writes "A key discovery at Rensselaer Polytechnic Institute could help advance the role of graphene as a possible heir to copper and silicon in nanoelectronics. Researchers believe graphene's extremely efficient conductive properties can be exploited for use in nanoelectronics. Graphene, a one-atom-thick sheet of carbon, eluded scientists for years but was finally made in the laboratory in 2004 with the help of everyday, store-bought transparent tape. The current research, which shows a way to control the conductivity of graphene, is an important first step towards mass producing metallic graphene that could one day replace copper as the primary interconnect material on nearly all computer chips."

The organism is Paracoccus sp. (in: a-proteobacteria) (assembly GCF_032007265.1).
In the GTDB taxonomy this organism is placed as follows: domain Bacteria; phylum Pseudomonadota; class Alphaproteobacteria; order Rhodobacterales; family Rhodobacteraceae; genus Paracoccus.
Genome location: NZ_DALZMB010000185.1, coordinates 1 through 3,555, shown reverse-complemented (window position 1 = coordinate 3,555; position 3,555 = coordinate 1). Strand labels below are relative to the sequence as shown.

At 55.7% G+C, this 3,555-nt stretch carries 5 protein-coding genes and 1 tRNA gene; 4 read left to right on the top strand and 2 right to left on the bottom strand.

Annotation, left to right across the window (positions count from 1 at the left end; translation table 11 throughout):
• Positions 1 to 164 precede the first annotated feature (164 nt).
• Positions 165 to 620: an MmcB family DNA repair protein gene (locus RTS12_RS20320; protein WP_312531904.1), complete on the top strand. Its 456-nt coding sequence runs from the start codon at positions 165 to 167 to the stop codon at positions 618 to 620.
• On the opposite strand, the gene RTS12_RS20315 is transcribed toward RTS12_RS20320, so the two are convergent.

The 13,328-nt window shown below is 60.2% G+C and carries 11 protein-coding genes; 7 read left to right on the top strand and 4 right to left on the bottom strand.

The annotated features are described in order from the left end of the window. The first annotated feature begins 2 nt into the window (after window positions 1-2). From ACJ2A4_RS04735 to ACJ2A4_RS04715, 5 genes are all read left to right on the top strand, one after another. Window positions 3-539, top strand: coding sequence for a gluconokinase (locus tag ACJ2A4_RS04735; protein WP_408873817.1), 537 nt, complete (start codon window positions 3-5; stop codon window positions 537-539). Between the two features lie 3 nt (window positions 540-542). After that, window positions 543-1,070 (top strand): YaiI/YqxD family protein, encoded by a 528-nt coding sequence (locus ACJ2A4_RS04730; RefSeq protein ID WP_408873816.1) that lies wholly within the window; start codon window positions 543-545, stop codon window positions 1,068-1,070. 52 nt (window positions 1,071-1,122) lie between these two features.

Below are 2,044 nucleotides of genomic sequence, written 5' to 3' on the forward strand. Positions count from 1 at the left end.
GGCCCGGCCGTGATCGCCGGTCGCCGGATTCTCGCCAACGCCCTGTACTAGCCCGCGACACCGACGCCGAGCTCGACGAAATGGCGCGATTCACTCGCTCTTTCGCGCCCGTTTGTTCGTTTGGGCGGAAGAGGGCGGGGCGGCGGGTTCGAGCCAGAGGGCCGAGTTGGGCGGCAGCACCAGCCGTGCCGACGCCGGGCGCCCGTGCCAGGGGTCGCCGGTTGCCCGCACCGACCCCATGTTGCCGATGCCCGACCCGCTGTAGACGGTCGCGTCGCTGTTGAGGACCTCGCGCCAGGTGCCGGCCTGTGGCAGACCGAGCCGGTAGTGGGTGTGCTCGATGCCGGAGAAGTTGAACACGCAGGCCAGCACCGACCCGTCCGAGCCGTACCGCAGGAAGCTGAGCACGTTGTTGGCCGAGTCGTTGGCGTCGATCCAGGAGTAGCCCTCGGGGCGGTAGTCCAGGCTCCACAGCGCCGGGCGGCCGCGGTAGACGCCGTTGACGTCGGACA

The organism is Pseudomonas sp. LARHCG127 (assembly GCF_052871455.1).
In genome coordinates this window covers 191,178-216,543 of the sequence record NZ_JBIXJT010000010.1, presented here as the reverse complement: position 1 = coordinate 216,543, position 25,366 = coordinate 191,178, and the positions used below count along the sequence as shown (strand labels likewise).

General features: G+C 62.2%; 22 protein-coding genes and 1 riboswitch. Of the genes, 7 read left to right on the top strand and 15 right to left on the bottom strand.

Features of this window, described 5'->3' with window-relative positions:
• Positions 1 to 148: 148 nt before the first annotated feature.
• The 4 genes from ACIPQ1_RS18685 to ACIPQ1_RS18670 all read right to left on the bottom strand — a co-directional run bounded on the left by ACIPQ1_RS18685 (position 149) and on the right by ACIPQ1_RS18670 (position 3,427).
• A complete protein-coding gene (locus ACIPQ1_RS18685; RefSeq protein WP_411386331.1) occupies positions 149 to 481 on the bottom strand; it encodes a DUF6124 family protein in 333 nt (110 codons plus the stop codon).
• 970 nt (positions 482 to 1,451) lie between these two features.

Researchers are now hot to pursue graphene for this purpose over the previous favorite candidate, buckytubes (which are just rolled-up graphene). Farther down the road, semiconducting graphene might take over from silicon at the heart of logic chips.